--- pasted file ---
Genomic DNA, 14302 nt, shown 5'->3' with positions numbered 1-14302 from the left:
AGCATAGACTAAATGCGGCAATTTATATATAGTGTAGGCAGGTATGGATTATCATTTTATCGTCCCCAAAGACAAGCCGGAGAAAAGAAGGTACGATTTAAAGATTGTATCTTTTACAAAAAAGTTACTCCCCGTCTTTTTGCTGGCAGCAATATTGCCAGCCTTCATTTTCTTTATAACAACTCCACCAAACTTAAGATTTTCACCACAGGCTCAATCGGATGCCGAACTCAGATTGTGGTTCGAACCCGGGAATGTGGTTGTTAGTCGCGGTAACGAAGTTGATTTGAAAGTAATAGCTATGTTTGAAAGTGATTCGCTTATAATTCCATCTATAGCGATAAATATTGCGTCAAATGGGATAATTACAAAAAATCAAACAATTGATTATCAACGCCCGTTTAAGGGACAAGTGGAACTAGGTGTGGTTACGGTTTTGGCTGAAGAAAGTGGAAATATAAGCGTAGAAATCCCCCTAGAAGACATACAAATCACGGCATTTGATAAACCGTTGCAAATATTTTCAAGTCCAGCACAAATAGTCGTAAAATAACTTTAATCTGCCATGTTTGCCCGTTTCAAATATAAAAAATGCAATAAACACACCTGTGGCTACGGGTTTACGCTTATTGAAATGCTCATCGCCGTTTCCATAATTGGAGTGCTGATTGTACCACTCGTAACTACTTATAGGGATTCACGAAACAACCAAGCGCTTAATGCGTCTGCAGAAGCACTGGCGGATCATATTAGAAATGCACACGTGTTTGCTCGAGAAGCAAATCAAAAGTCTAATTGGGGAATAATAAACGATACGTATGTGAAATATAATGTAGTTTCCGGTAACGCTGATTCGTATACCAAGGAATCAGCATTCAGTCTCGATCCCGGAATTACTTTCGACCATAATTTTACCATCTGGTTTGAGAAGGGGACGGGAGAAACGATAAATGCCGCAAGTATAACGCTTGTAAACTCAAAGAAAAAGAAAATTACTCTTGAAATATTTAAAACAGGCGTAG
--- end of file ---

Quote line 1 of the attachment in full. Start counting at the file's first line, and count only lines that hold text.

Genomic DNA, 14302 nt, shown 5'->3' with positions numbered 1-14302 from the left: